Revisionist accounts have it that Sri Lanka’s leap from a pro-Western to a nonaligned and multipronged foreign policy spelt the end of our relations with the West, depriving it of critical Western support during the Cold War. The implication here is that under the 1956-1959 regime foreign policy became more insular, much like the Bandaranaike government’s language policies. While such a view may find favor with those who believe that the roots of our crisis lie in that period, the historical reality was different. Far from turning insular and inward, it was the policies of that regime that freed the country from dependence on one or more power blocs, eventually taking its foreign relations in a new direction.
For much of the Third World, the crucial challenge for indigenous elites was the striking of a balance between tradition and modernity. In her work on Third World feminism, Kumari Jayawardena notes a paradox crucial to the trajectory of nationalism: while defying the strictures of colonialism, Third World nationalists, largely drawn from the local bourgeoisies, tried to chart a middle-path between Western ideas like representative government on the one hand and the need to uphold a traditional social order on the other.
Throughout her work, Jayawardena divides the Third World, particularly in Asia, into two kinds of societies: those in which the local bourgeoisie achieved this kind of synthesis and those in which they could not, and did not. In this scheme of things, India and Sri Lanka were studies in contrast. In India, colonialism bequeathed a dependent elite, but one linked to industry. When the Congress Party began opposing British rule, Nehru’s leadership enticed local capitalists to join forces with them. Though hardly independent of imperialism, Indian industrialists eventually struck an alliance with Nehru, lending him crucial support even as he set about nationalizing vital sectors in the economy after independence.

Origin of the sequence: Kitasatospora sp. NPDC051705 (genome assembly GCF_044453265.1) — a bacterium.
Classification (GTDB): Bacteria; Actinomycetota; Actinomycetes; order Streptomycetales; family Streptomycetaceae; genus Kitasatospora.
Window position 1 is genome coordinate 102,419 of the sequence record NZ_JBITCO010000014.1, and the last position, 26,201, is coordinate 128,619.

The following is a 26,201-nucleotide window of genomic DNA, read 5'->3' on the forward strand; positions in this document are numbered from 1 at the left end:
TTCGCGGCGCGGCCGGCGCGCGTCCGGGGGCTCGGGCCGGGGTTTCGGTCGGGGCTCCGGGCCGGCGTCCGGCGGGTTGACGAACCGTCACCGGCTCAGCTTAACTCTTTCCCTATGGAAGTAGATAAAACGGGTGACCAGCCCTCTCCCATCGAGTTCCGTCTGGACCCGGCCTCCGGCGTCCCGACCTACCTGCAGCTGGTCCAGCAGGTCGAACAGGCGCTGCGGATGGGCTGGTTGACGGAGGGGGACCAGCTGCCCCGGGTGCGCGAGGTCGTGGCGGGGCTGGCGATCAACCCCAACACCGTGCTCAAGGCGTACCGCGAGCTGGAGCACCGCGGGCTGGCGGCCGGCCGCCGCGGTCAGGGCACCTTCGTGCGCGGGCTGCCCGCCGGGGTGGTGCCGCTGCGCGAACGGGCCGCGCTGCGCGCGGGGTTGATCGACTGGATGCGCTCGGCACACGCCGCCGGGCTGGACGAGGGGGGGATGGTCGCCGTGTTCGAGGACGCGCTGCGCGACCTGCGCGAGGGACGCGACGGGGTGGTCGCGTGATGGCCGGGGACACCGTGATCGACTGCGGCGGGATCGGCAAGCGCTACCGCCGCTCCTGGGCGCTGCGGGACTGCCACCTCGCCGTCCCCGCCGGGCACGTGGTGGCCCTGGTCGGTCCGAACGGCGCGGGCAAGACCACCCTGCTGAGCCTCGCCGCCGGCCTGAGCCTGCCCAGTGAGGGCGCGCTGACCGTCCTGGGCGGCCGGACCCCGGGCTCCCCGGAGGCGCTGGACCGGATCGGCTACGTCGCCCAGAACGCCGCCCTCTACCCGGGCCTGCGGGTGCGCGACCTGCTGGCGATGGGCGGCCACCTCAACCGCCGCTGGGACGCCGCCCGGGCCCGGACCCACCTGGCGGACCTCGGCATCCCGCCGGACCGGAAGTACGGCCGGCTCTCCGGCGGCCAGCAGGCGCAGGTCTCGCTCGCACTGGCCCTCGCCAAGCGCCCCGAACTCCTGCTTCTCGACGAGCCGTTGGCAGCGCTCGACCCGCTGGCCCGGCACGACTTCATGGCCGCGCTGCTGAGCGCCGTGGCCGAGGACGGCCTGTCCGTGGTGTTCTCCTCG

The situation was different in Sri Lanka. What little industry the country had at the time of independence was limited to the plantation sector. Hector Abhayavardhana has estimated that by 1953, “the output of plantations contributed about 40 percent of national income.” Most plantation enclaves were foreign owned, in itself not a bad thing, except that it led to the repatriation of profits abroad. Moreover, because of its dependence on commodities the country’s terms of trade began fluctuating after independence, so much so that by the 1960s, after more than two decades of failing to industrialize, foreign reserves and terms of trade began depleting rapidly, triggering a severe balance of payments crisis.